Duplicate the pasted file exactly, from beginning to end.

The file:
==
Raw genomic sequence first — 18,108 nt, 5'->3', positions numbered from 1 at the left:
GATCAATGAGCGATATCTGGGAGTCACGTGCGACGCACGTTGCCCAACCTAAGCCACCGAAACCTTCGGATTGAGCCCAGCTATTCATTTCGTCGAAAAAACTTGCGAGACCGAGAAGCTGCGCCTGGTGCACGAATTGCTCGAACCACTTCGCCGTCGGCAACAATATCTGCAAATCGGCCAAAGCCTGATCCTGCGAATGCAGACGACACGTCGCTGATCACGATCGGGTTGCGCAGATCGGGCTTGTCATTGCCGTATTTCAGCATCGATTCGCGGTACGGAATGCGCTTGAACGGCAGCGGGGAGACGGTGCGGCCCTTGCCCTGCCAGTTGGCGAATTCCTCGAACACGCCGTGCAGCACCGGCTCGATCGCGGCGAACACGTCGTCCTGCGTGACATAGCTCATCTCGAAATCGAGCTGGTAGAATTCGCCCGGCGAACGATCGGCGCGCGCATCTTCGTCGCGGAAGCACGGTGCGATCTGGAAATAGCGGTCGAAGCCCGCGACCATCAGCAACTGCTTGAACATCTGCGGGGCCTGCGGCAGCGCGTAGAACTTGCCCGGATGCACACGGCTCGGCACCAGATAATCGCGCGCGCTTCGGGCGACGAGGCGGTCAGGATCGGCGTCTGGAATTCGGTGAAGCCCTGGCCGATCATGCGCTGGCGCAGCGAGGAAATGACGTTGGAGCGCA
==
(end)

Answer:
Raw genomic sequence first — 18,108 nt, 5'->3', positions numbered from 1 at the left:
GATCAATGAGCGATATCTGGGAGTCACGTGCGACGCACGTTGCCCAACCTAAGCCACCGAAACCTTCGGATTGAGCCCAGCTATTCATTTCGTCGAAAAAACTTGCGAGACCGAGAAGCTGCGCCTGGTGCACGAATTGCTCGAACCACTTCGCCGTCGGCAACAATATCTGCAAATCGGCCAAAGCCTGATCCTGCGAATGCAGACGACACGTCGCTGATCACGATCGGGTTGCGCAGATCGGGCTTGTCATTGCCGTATTTCAGCATCGATTCGCGGTACGGAATGCGCTTGAACGGCAGCGGGGAGACGGTGCGGCCCTTGCCCTGCCAGTTGGCGAATTCCTCGAACACGCCGTGCAGCACCGGCTCGATCGCGGCGAACACGTCGTCCTGCGTGACATAGCTCATCTCGAAATCGAGCTGGTAGAATTCGCCCGGCGAACGATCGGCGCGCGCATCTTCGTCGCGGAAGCACGGTGCGATCTGGAAATAGCGGTCGAAGCCCGCGACCATCAGCAACTGCTTGAACATCTGCGGGGCCTGCGGCAGCGCGTAGAACTTGCCCGGATGCACACGGCTCGGCACCAGATAATCGCGCGCGCTTCGGGCGACGAGGCGGTCAGGATCGGCGTCTGGAATTCGGTGAAGCCCTGGCCGATCATGCGCTGGCGCAGCGAGGAAATGACGTTGGAGCGCA